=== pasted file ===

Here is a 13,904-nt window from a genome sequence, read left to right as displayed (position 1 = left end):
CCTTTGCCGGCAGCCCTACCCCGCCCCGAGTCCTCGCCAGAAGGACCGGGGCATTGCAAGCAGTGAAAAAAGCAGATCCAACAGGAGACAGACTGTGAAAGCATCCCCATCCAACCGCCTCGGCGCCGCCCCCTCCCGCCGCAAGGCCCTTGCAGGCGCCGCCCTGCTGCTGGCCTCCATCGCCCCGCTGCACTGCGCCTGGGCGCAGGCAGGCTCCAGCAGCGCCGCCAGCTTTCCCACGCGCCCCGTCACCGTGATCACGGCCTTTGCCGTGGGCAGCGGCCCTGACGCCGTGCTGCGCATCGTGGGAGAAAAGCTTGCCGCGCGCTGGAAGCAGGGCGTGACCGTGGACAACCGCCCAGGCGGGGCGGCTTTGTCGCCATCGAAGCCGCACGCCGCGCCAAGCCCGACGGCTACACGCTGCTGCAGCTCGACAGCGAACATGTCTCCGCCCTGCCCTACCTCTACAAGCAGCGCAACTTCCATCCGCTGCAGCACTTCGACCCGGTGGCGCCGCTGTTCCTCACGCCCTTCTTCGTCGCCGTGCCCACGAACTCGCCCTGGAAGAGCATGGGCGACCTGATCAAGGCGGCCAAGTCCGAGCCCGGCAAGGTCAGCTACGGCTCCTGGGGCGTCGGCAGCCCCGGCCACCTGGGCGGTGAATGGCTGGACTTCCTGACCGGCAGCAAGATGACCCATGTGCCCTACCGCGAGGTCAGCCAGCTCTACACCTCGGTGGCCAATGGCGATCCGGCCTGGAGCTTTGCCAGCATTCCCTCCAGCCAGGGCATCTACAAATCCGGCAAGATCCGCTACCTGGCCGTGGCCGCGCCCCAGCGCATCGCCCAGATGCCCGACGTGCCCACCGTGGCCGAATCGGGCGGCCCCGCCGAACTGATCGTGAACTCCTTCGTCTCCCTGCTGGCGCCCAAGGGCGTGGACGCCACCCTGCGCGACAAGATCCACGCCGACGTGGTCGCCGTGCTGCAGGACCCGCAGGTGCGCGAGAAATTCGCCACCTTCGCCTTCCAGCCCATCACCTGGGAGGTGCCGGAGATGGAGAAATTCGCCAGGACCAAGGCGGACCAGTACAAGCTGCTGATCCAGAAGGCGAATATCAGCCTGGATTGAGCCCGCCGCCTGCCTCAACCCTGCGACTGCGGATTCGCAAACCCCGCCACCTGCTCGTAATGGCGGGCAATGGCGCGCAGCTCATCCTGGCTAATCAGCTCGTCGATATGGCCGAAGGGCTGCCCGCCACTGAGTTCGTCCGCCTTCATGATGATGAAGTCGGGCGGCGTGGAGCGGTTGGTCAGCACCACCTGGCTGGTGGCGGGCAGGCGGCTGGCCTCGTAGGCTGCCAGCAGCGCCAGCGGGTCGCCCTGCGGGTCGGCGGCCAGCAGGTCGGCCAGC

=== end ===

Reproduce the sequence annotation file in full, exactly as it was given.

Here is a 13,904-nt window from a genome sequence, read left to right as displayed (position 1 = left end):
CCTTTGCCGGCAGCCCTACCCCGCCCCGAGTCCTCGCCAGAAGGACCGGGGCATTGCAAGCAGTGAAAAAAGCAGATCCAACAGGAGACAGACTGTGAAAGCATCCCCATCCAACCGCCTCGGCGCCGCCCCCTCCCGCCGCAAGGCCCTTGCAGGCGCCGCCCTGCTGCTGGCCTCCATCGCCCCGCTGCACTGCGCCTGGGCGCAGGCAGGCTCCAGCAGCGCCGCCAGCTTTCCCACGCGCCCCGTCACCGTGATCACGGCCTTTGCCGTGGGCAGCGGCCCTGACGCCGTGCTGCGCATCGTGGGAGAAAAGCTTGCCGCGCGCTGGAAGCAGGGCGTGACCGTGGACAACCGCCCAGGCGGGGCGGCTTTGTCGCCATCGAAGCCGCACGCCGCGCCAAGCCCGACGGCTACACGCTGCTGCAGCTCGACAGCGAACATGTCTCCGCCCTGCCCTACCTCTACAAGCAGCGCAACTTCCATCCGCTGCAGCACTTCGACCCGGTGGCGCCGCTGTTCCTCACGCCCTTCTTCGTCGCCGTGCCCACGAACTCGCCCTGGAAGAGCATGGGCGACCTGATCAAGGCGGCCAAGTCCGAGCCCGGCAAGGTCAGCTACGGCTCCTGGGGCGTCGGCAGCCCCGGCCACCTGGGCGGTGAATGGCTGGACTTCCTGACCGGCAGCAAGATGACCCATGTGCCCTACCGCGAGGTCAGCCAGCTCTACACCTCGGTGGCCAATGGCGATCCGGCCTGGAGCTTTGCCAGCATTCCCTCCAGCCAGGGCATCTACAAATCCGGCAAGATCCGCTACCTGGCCGTGGCCGCGCCCCAGCGCATCGCCCAGATGCCCGACGTGCCCACCGTGGCCGAATCGGGCGGCCCCGCCGAACTGATCGTGAACTCCTTCGTCTCCCTGCTGGCGCCCAAGGGCGTGGACGCCACCCTGCGCGACAAGATCCACGCCGACGTGGTCGCCGTGCTGCAGGACCCGCAGGTGCGCGAGAAATTCGCCACCTTCGCCTTCCAGCCCATCACCTGGGAGGTGCCGGAGATGGAGAAATTCGCCAGGACCAAGGCGGACCAGTACAAGCTGCTGATCCAGAAGGCGAATATCAGCCTGGATTGAGCCCGCCGCCTGCCTCAACCCTGCGACTGCGGATTCGCAAACCCCGCCACCTGCTCGTAATGGCGGGCAATGGCGCGCAGCTCATCCTGGCTAATCAGCTCGTCGATATGGCCGAAGGGCTGCCCGCCACTGAGTTCGTCCGCCTTCATGATGATGAAGTCGGGCGGCGTGGAGCGGTTGGTCAGCACCACCTGGCTGGTGGCGGGCAGGCGGCTGGCCTCGTAGGCTGCCAGCAGCGCCAGCGGGTCGCCCTGCGGGTCGGCGGCCAGCAGGTCGGCCAGC